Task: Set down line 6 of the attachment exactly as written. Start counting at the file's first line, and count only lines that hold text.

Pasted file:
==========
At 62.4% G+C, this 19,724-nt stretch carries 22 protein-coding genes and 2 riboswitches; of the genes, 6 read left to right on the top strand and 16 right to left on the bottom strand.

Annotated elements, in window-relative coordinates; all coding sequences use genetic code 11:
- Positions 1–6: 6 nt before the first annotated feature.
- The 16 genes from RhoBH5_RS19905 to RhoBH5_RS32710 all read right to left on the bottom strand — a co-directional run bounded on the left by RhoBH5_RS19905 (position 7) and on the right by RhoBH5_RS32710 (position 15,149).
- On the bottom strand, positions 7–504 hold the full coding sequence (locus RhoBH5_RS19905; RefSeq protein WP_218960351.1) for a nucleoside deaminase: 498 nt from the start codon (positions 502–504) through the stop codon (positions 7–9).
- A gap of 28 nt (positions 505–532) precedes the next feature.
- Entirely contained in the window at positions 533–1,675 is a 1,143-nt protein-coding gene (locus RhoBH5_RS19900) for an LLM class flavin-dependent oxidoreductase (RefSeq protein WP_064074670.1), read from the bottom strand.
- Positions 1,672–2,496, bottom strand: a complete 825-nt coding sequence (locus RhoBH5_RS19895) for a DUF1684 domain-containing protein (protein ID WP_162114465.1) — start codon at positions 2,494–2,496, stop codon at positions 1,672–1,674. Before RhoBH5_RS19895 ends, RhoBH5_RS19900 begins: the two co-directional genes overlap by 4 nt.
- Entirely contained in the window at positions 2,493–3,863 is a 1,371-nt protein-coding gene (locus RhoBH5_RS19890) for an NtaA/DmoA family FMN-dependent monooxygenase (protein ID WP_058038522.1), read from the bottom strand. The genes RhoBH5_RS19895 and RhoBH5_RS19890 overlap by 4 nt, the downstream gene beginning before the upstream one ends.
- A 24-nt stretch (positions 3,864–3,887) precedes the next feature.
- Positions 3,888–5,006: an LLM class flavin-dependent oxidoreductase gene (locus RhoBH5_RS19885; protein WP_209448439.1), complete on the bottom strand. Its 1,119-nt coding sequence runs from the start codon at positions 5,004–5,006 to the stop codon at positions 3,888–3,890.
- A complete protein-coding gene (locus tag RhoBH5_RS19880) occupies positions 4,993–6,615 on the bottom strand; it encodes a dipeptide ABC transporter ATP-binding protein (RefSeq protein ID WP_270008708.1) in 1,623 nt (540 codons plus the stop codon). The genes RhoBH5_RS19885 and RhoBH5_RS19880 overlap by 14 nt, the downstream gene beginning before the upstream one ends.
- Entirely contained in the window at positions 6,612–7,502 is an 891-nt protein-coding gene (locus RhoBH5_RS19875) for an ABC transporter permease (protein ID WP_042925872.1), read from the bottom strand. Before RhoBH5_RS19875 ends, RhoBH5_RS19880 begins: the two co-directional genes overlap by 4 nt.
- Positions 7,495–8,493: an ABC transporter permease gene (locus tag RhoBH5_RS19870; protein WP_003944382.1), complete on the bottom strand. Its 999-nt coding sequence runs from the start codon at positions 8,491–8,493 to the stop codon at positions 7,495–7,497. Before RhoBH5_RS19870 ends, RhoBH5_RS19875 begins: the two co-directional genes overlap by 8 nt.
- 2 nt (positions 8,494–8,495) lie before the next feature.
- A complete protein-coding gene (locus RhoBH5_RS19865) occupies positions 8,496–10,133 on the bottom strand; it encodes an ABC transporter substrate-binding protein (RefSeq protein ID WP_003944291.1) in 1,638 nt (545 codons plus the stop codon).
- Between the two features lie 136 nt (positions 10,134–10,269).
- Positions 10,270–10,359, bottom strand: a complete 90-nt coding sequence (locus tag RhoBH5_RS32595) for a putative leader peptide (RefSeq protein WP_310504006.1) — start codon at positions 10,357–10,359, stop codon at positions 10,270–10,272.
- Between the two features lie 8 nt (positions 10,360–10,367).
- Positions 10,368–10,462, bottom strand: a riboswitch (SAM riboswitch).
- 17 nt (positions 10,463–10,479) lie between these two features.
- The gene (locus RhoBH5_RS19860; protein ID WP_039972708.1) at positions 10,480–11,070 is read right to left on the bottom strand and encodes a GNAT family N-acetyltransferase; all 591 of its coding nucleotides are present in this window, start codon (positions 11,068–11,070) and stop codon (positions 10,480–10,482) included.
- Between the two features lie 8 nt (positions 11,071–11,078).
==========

- A gap of 28 nt (positions 505–532) precedes the next feature.